15 Types of Food for Brain Power Boost & Memory Improve 2016



35 Foods That Keep Your Brain Sharp

What good is having the body of a twenty-something if your brain sputters like it's decades older? Cognitive diseases plague millions each year, and even if you're far from diagnosis, your memory, clarity, and general on-the-ball-ness can all head downhill as birthdays fly by. But you can stall your gray matter's descent—and it will be delicious. Here's what smart eats (yes, beyond salmon's omega-3's) can do, and where to find them.

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Shield Brain Cells
Antioxidants can help your whole body beat the clock. These compounds combat rogue chemicals called free radicals, which are thought to attack and, over time, wear out cells—including brain cells. Antioxidants' most important job may be defending the mitochondria, the furnaces inside your cells that generate the energy you need to think (or move, or breathe), says Paula Bickford, Ph.D., a professor of neurosurgery and brain repair at the University of South Florida. Research links flavonoids, a type of antioxidant, to these protective powers: In a study published inNeurology, people who ate two-plus servings of flavonoid-rich foods per day boasted the mental focus of someone approximately five years younger. And according to recent French research, subjects who filled up on produce high in carotenoids, another antioxidant, saw less cognitive decline over 13 years.

Brain-Power Foods: Apples, onions, and citrus fruits (flavonoids); orange veggies such as pumpkin, sweet potatoes, and squash (carotenoids); leafy greens such as spinach, kale, arugula, and broccoli (both)

Beat Back Inflammation
As you age, brain cells can spurt inflammatory (and fast-spreading) chemicals. Inflammation is sometimes the body's normal response to injury, but chronic inflammation can kill off cells, potentially leading to dementia, Alzheimer's, and Parkinson's. But if you intervene before your neurons say sayonara, says Bickford, you may be able to preserve proper function. Curcumin, a compound used in Indian folk medicine for thousands of years, may reduce inflammation deep within brain tissue. (Researchers think the high levels of curcumin eaten in India, thanks to curry, account for the country's astonishingly low Alzheimer's rates.) "Nutrients called catechins can also guard cells against inflammation and enhance cognition," says brain researcher Majid Fotuhi, M.D., Ph.D., founder of NeurExpand, a neurology clinic in Lutherville, Maryland. No wonder research shows that people who sip tea—a catechin gold mine—beat others on memory tests. The compounds act like nonsteroidal anti-inflammatory drugs to quell inflammation, but without the side effects (and with more flavor!).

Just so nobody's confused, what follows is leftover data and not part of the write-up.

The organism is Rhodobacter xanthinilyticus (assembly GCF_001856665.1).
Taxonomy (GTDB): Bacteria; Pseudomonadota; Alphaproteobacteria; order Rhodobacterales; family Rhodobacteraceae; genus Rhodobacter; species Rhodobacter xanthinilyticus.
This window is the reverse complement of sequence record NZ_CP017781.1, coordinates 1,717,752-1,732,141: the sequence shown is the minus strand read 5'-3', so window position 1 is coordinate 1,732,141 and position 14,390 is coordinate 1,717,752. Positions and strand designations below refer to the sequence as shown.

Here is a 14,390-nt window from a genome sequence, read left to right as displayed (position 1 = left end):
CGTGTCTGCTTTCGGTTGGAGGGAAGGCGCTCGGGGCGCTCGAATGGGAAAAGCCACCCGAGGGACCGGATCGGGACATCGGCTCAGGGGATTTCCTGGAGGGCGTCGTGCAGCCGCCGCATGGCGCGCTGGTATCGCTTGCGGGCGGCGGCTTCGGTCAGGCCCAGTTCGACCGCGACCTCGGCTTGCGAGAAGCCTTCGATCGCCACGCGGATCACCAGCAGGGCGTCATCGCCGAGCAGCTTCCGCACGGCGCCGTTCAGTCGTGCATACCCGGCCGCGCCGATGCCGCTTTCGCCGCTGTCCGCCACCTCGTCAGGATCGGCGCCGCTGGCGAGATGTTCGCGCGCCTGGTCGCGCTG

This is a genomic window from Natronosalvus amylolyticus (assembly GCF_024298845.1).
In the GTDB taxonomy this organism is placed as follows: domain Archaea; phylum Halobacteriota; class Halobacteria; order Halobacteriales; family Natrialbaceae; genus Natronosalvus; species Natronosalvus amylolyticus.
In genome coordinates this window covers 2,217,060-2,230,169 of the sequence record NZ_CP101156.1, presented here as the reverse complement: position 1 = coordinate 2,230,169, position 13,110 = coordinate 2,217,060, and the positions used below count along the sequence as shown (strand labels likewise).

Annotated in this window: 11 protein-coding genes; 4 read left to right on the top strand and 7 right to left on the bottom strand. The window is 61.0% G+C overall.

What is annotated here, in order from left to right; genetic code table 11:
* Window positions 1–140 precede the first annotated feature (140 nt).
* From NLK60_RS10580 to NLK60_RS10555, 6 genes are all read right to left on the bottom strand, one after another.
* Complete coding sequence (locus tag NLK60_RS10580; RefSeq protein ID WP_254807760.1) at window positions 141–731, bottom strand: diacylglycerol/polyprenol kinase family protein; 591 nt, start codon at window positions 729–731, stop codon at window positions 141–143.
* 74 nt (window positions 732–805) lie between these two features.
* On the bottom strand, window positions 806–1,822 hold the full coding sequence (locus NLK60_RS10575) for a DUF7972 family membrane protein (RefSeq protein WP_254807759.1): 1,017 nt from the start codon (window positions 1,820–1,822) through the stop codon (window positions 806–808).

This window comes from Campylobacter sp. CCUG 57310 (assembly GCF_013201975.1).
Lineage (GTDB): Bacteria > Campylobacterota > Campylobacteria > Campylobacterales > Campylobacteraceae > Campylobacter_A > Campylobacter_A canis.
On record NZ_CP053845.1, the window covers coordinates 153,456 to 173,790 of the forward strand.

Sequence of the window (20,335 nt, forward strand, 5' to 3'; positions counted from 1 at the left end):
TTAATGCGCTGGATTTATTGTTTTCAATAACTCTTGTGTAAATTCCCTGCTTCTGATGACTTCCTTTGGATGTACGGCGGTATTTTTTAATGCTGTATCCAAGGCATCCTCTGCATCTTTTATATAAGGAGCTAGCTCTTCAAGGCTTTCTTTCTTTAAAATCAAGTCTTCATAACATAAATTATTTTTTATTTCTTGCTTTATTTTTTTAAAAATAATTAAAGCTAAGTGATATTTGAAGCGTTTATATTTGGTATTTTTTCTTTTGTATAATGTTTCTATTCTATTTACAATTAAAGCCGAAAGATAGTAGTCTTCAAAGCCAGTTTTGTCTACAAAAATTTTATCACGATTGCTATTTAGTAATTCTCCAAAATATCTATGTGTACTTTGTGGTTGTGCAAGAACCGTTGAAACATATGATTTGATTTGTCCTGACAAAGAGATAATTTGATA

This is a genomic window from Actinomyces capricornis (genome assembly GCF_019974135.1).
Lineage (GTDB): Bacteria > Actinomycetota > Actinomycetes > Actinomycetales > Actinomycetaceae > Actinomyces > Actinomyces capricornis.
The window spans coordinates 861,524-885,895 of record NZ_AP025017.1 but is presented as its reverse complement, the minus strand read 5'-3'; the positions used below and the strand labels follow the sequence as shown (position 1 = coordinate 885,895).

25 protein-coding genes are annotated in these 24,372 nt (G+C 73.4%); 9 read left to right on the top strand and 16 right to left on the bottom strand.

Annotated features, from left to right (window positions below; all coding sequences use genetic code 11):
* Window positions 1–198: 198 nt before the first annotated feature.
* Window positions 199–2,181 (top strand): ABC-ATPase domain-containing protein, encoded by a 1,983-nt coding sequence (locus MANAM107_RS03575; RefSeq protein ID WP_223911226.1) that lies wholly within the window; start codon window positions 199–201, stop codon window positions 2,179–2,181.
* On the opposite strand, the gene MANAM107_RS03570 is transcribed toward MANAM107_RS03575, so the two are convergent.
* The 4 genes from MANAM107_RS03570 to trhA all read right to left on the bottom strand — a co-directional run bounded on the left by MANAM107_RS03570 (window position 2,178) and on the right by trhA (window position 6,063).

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Brain-Power Foods: Yellow mustard, and Thai and Indian cuisines, particularly curry dishes (curcumin); green and black teas, plus blackberries, apricots, and strawberries (catechins)

Boost Blood Flow
Your noggin needs a constant supply of nutrient-rich blood to stay sharp. Studies suggest an increased flow bolsters learning, memory, and reaction time, possibly by fostering growth in the hippocampus. The wonder compound resveratrol may amplify cranial blood supply by up to 30 percent, animal research shows, in part by keeping artery walls clear of obstructive plaques. And monounsaturated fats (i.e., "good fats") help lower the levels of bad fats and cholesterol that can lurk in your bloodstream. A bonus: Studies show that monounsaturated fats lower blood pressure, improve cholesterol levels, and reduce the risk for heart attack and stroke.

Brain-Power Foods: Red wine and grape juice (resveratrol); avocados, nuts, and olive oil (monounsaturated fats)

Spark New Neurons
Some nutrients spur the release of a protein called brain-derived neurotrophic factor, or BDNF, says Fotuhi. "With more BDNF, we can not only stall the effects of aging but also rejuvenate the brain by making more neurons," he says. Though researchers aren't yet sure how the chain reaction works, their eyes are on a compound called choline, a building block of the critical neurotransmitter acetylcholine, which helps the brain relay messages. "It's like a natural form of the Alzheimer's drug Aricept, which inhibits the breakdown of those neurotransmitters," says Jonny Bowden, Ph.D., author ofThe 150 Healthiest Foods on Earth. Another potential BDNF booster: bright plant pigments called anthocyanins. In a study, drinking blueberry juice, a first-rate source, enhanced participants' memory over 12 weeks. Animal research also supports the promising link between anthocyanins and increased mental sharpness.






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Date: 13.12.2018, 06:30 / Views: 55244